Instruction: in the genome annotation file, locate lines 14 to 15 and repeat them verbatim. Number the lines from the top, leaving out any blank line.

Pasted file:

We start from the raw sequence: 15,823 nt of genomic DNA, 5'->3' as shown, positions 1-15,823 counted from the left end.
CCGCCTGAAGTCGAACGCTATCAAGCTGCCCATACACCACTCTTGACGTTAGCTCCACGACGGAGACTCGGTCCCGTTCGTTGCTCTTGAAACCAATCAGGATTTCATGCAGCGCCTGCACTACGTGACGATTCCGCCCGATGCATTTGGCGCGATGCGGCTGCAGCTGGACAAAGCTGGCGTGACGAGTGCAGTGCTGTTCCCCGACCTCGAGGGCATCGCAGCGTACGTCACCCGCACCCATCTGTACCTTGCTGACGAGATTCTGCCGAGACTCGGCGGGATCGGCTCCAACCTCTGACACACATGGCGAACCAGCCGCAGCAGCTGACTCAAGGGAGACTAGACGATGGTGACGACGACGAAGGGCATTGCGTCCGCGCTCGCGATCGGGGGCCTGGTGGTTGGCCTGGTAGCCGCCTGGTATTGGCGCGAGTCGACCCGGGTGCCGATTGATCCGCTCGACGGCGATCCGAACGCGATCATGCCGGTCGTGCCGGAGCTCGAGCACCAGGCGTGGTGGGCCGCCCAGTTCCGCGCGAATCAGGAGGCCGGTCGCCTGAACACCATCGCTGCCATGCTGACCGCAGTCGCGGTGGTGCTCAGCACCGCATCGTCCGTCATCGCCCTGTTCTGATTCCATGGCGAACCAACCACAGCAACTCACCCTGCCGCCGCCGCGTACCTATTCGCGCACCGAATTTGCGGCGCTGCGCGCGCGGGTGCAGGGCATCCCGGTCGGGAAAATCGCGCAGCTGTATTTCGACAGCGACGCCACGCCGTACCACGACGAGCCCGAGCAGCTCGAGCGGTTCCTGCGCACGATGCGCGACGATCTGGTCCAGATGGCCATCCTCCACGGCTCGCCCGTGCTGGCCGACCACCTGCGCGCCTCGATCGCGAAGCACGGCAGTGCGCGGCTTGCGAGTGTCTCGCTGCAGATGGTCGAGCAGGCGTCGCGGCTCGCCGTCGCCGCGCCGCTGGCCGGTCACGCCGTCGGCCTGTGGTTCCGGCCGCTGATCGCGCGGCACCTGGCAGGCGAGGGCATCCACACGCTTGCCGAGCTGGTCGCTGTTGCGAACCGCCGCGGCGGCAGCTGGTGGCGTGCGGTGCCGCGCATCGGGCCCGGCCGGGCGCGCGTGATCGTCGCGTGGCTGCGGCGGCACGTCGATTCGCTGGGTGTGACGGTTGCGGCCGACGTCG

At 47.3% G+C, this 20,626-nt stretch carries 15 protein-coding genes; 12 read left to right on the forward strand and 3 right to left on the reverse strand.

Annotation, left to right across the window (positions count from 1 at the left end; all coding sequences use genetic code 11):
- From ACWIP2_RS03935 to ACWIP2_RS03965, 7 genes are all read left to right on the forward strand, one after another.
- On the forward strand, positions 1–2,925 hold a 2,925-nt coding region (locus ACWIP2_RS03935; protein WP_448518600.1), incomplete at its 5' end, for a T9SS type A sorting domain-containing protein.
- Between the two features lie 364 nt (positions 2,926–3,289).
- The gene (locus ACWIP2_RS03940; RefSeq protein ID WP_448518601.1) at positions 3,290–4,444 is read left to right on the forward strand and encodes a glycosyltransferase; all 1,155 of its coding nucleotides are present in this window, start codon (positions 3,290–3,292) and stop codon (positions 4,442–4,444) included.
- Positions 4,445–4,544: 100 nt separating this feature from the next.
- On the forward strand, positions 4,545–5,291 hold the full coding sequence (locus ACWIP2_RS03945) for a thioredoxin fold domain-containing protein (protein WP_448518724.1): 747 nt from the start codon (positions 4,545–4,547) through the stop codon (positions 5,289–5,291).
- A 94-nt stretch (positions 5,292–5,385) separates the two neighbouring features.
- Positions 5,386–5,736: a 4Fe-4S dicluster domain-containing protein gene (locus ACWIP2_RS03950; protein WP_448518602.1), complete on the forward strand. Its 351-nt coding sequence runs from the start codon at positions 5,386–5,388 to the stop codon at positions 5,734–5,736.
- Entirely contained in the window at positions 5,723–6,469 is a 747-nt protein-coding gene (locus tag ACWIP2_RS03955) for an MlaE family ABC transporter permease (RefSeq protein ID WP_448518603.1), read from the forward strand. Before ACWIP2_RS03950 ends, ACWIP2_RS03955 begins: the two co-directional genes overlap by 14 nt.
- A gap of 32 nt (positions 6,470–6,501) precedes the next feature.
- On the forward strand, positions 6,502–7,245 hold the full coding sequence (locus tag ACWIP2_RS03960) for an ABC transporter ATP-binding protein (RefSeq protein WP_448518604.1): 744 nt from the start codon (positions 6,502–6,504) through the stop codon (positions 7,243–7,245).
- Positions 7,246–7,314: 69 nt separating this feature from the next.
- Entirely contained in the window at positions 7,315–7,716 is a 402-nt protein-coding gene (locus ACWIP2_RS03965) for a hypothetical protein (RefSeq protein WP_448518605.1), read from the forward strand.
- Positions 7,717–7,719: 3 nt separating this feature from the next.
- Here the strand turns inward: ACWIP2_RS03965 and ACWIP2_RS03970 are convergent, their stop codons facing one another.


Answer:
- A gap of 32 nt (positions 6,470–6,501) precedes the next feature.
- On the forward strand, positions 6,502–7,245 hold the full coding sequence (locus tag ACWIP2_RS03960) for an ABC transporter ATP-binding protein (RefSeq protein WP_448518604.1): 744 nt from the start codon (positions 6,502–6,504) through the stop codon (positions 7,243–7,245).